First 4 Steps In Starting A Workout


    By William Butler


    Most people know the benefits of going to the gym. It’s probably why losing weight and going to the gym more often are consistently the number one New Year’s Resolutions. For many of you, this was probably the case. And yet, here we are in June, with most of us not going to the gym as often as we had hoped?



    For the first time in a while, I can honestly said that I’ve made pretty good of my resolution. I’ve jogged every 2-3 days increasing my mileage from 1 to 5. I’ve decreased the time to run a mile from about 15 minutes to 8 minutes. I’ve recently started weight training and it wasn’t until this time around that I found out what the problem with keeping this resolution has always been: a lack of straightforward, no nonsense information.                                                              



    Most websites maintain that every person is different and that all workouts should be tailored to the individual. While this is true, that is not to say that I can’t think of any general guidelines to help people get back on track. Here are a few of those observations I’ve taken that have led to my success:



    1. Take Baby Steps: Mary Pipher is a respected therapist and author that I admire. In Letter’s to a Young Therapist she expresses people’s problems with change almost perfectly. She writes that people are eager for things to be different but they’re afraid to make changes. This approach-avoidance conundrum may be at the center of why adopting new habits fails. She recommends that her patients take baby steps. One of my favorite ideas she expresses is that if we take too large of steps, we will surely fall. Learning to go to the gym is the same as we learn to walk; we need to celebrate every step. Yes, this means breaking down going to the gym into its simplest components: patience and progression. Start off going for regular walks in the evening after dinner. That’s all, a 20 minute walk in the evening. Maybe to the nearest park and back. Focus on the mental health benefits you’ll receive after a few weeks. You may find that you’re calmer after your walks. Maybe increase your walks on some nights, going for 45 minutes but never do less than 20.



    1. Take the Next Step: This may be a month after you’ve started your walks. Now it’s time to step up the pace and include progression. Jogging is a great way to do this. You may be walking consistently for 45 minutes a day but don’t expect your jogs to start out at this level. Keep in mind to take baby steps, jog for ten minutes one week. Twenty minutes the next. Eventually, step it up to thirty minutes jogging sessions. After this, you may want to invest in an app like MapMyRun or a similar tracking program. Run a mile, take your time. The next day, do it again but try to go a little faster. After a few days, add a second mile.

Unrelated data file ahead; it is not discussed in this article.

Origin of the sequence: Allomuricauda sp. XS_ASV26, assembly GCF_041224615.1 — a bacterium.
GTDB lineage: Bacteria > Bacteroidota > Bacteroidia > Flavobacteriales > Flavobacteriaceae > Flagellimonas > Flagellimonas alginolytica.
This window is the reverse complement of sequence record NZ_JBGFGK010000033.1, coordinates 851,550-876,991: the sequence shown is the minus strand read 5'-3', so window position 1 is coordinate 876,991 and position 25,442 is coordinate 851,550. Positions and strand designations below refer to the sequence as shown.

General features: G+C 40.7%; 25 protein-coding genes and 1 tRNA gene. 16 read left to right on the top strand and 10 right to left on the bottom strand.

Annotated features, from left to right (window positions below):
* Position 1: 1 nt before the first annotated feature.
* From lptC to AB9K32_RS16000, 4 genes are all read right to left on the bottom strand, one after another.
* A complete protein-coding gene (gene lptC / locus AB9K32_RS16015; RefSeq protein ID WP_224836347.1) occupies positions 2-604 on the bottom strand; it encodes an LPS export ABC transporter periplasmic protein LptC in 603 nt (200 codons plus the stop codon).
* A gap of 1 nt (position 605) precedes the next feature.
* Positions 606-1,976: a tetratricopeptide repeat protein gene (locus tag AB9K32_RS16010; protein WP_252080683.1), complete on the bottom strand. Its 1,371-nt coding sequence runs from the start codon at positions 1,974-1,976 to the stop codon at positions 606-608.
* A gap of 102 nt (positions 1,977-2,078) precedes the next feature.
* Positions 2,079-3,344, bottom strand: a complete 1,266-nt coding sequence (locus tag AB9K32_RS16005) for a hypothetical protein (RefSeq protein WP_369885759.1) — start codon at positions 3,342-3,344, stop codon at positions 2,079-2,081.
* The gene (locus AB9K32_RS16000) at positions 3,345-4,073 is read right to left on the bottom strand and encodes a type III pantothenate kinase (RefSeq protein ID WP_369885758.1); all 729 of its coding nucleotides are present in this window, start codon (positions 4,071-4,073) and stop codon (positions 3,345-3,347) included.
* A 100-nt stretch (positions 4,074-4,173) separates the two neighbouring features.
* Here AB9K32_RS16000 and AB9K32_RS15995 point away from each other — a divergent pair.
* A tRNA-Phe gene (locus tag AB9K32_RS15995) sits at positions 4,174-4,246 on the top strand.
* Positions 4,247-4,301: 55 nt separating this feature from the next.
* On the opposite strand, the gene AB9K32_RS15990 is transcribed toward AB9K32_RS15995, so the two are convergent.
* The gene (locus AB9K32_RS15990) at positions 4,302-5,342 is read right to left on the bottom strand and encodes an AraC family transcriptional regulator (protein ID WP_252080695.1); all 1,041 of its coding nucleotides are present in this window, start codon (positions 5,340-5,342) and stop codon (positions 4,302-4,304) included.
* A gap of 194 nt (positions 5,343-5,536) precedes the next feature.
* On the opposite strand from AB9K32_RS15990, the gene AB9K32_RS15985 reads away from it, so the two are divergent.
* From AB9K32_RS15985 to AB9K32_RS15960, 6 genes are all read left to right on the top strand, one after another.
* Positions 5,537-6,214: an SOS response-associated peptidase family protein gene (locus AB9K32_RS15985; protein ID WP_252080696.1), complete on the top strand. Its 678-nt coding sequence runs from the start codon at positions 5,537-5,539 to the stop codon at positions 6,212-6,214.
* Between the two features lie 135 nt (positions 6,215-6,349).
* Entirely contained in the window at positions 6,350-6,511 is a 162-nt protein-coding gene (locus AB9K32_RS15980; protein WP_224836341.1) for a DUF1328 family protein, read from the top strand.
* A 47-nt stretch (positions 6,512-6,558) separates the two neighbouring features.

1. Do Your Homework: The next step is going to a gym. You will want to research the gyms in your area and maybe schedule a tour of their facilities before you begin. If you’re a UCF student, keep in mind that you pay over 100$ a semester for the ultimate in gym facilities. Surf their website, scope it out, and do your homework. Just doing this research and stepping foot in a gym is enough at this step. Reward these small steps and don’t fear desserts. Start counting calories and set aside some for rewards and splurging. It’s natural for our brain to want some variety and pleasure, if we deprive ourselves of that, we will fail at whatever goal we’re looking to obtain. Don’t feel guilty for the occasional reward, it will pay off overtime.



    1. Go Easy on Your Joints: Now it’s time to start off small, preferably on cardiovascular machines. A stationary bike or elliptical machine will feel like such a relief after your month of jogging. You’ll be inside in an air conditioned environment and be surprised by your endurance. These machines are also easier on your joints.



    Although it’s trite, everyone truly is different. These steps will get you started on a workout routine and next week I’ll follow up with stepping up your workout. Be sure to consult with a doctor before starting any workout routine and know your limits. Happy working out!




    William Butler is a psychology and pre-medical student at the University of Central Florida. He works as a receptionist for UCF Health Services at the College of Medicine in Lake Nona, Fl. He also volunteers for the MIT-2 lab, IMAlive suicide hotline, and UCF Counseling and Psychological Services Student Advisory Council. He is interested in neuroscience, music, and spending time with his friends and family. Despite his wide range of interests, William is NOT a medical or mental health professional and all attitudes expressed are opinions and are not intended to be used as medical advice.